After Eight chocolate mint cake

After Eight chocolate mint cake // The Dinner BellWhat this blog is, really, is a series of love letters about the people in my life, and sometimes to vegetables. There’s even one love poem, about speculoos. It’s never truer than with cakes, and a round cake on here is almost always a food-based emotional outpouring, because I’ll only make a big, proper dessert, big enough that it could almost be a weapon, for someone I really care about*.

This one was for the work wife.

It’s weird, the intensity of the relationships you form at work, with people you see more than your housemates and family. The ones that are right there when things go wrong, and bring snacks to remedy it, and the ones that make you cry with hysterical laughter. I’m cursed with a terrible memory, but when you cook for one of those close people, the memories become part of the process. Dancing at the Christmas do, shouting “LEFT! RIGHT!” to announce which way to spin, went in with the flour. In-depth talks next to the river were whisked into the mix along with the cocoa, the sugar. All the times we’ve left Lindor balls and hot chocolates on each other’s desks are, of course, in the ganache.

And it just so happens to be a really good cake. My best ever, according to some colleagues. And the great news? It’s pretty simple – there’s not even any creaming involved (feel free to add your own rude joke here). I’ve made this chocolate mint cake late at night, after busy days, and it’s no stress at all, just a bowl of dry ingredients, a bowl of wet ingredients, and an excellent treat at the end.

*For other love-drenched layer cakes, check out the Marvellous Night Circus cake, white chocolate salted caramel cake, and lemon and poppy seed cake.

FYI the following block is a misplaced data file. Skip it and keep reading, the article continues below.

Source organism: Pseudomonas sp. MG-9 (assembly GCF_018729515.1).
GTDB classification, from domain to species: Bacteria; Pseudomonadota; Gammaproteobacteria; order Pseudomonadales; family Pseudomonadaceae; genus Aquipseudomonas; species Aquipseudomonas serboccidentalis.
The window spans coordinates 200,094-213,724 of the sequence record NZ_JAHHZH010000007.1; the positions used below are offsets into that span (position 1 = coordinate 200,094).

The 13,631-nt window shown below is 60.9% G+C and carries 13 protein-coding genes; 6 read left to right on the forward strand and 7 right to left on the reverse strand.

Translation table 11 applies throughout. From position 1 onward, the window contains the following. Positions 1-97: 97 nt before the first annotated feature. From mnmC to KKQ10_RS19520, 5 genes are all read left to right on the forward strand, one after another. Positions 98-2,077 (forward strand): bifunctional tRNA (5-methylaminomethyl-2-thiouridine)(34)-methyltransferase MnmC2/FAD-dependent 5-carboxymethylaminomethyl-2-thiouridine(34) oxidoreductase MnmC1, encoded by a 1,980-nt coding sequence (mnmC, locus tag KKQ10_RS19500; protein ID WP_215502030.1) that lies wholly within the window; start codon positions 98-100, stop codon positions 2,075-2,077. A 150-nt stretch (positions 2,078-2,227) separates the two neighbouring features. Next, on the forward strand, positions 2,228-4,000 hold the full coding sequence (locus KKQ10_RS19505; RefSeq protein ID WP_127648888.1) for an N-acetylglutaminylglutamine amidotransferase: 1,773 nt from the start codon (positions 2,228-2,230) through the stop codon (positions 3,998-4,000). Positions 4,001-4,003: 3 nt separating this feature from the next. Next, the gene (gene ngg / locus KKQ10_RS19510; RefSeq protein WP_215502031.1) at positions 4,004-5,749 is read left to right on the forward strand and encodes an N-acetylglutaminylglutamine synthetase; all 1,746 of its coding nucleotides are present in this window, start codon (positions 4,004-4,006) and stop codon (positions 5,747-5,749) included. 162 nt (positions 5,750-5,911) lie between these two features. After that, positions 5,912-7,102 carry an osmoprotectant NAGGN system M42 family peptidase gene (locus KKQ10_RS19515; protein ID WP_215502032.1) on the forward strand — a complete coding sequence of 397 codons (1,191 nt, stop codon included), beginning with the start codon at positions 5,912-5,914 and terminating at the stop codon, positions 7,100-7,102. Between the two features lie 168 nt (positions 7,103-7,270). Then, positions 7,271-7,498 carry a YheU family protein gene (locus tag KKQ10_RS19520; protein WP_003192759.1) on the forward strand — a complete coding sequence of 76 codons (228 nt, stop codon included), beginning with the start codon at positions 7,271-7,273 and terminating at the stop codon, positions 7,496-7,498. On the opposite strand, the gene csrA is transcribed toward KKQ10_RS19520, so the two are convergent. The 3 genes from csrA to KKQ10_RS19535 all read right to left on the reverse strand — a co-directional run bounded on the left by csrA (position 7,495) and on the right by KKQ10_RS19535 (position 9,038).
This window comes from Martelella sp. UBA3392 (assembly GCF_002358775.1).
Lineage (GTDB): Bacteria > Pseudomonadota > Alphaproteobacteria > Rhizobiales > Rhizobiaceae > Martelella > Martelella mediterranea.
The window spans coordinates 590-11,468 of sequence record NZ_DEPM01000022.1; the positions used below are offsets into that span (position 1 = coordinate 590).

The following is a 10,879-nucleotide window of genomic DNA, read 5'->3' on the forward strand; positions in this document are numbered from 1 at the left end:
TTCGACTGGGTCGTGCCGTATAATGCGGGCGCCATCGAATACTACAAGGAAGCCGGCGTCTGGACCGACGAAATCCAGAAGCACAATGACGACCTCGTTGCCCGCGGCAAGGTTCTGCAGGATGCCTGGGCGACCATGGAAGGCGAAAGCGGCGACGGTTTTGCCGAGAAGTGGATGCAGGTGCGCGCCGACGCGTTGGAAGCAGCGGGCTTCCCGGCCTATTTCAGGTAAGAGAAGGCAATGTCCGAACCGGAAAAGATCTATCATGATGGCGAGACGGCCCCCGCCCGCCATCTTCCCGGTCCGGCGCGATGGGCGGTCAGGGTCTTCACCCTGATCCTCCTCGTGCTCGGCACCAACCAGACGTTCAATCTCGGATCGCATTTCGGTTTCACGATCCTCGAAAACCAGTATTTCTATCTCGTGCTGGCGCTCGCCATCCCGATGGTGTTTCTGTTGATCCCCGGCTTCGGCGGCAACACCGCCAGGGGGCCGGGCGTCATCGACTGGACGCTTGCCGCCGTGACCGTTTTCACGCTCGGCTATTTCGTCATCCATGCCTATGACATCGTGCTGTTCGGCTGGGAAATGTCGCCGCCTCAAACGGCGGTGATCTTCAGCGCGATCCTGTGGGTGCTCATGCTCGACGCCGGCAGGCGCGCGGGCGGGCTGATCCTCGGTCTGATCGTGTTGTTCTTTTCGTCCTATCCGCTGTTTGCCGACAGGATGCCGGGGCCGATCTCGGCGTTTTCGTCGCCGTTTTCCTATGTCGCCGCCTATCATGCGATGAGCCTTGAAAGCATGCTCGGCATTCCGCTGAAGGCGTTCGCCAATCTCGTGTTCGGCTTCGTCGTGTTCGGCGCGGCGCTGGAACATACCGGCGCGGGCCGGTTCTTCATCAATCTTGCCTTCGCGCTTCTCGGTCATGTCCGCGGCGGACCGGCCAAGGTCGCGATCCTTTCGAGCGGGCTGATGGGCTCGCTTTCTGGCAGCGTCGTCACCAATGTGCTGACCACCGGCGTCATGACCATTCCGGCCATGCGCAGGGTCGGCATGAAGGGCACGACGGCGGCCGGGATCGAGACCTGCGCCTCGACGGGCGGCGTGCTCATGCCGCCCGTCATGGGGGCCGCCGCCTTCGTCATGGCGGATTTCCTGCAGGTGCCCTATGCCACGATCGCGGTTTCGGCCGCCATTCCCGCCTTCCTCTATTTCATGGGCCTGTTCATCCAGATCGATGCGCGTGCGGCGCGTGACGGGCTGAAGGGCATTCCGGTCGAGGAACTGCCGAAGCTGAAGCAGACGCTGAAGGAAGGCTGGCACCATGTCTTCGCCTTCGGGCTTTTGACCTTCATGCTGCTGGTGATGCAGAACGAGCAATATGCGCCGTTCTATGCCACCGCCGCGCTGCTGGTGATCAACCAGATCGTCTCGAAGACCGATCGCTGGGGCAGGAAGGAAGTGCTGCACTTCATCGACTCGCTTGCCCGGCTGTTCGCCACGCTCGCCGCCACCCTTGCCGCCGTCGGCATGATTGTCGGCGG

After Eight chocolate mint cake

Adapted from Magnolia Bakery

Serves 16, easily

Ingredients

400g granulated sugar
280g plain flour
75g cocoa powder
1 1/2 teaspoons baking powder
1 1/2 teaspoons bicarbonate of soda
1 1/2 teaspoons salt
2 large eggs
250ml milk (1 cup)
125ml vegetable oil (1/2 cup)
1 tablespoon vanilla
200ml just-boiled water

280g mint dark chocolate*, broken into small pieces
330ml double cream
30g icing sugar

Method

  1. Preheat oven to 180C, and line/grease three 8 inch round pans. Two is fine, if that’s all you have – the mixture sits well.
  2. In a large bowl, whisk together the sugar, flour, cocoa powder, baking powder, bicarb, and salt.
  3. In another bowl, whisk together the eggs, milk, oil, and vanilla. Pour the wet mix into the dry mix and whisk together, then add the water.
  4. Pour a third into each tin, place in the oven and bake for about 20 to 25 minutes, until a skewer inserted into the middle comes out clean.
  5. Flip onto a wire rack – I tend to do it top down – and allow to cool before levelling the tops.
  6. While the cakes cool, make the ganache. Place the chocolate pieces into a large bowl and warm the double cream on the hob until hot but not boiling. Pour the cream over the chocolate and stir to melt and combine. Add the icing sugar and mix thoroughly. Allow to cool, then transfer to a piping bag.
  7. Okay! Cakes are cool, ganache is ready. Place your first layer on your plate, or cake stand, and smooth about 1/5th of the ganache over. Next layer on, 1/5th ganache. Final layer on, 1/5 ganache.
  8. Time for the sides. Pipe up the sides at regular intervals, about two inches apart, like this, making sure you keep back some ganache. Use a large palette knife, held vertically, to smooth the ganache out while you spin the plate/stand with your other hand. You might need to fill in some gaps with the remaining ganache, but if not, add it to the top for a thick layer. Decorate as you wish!

The cake will happily survive in an airtight container for up to four days.

*Tesco does a great plain mint chocolate for about a quid.

Filed under All Recipes, Cakes & Muffins, Desserts

The lady behind The Dinner Bell! I'm that person who doesn't let you leave their flat without eating something, and will probably press a parcel of cookies or cake into your hands as you head to the door. I’m a sub-editor by day, avid book-reader by night, and octopus fan always. I've returned to Norfolk after eight years away, but little bits of my heart still belong to London, where I lived for almost fives years, and Sheffield, where I went to uni and finally lost my bumpkin accent.

2 Comments

Leave a Reply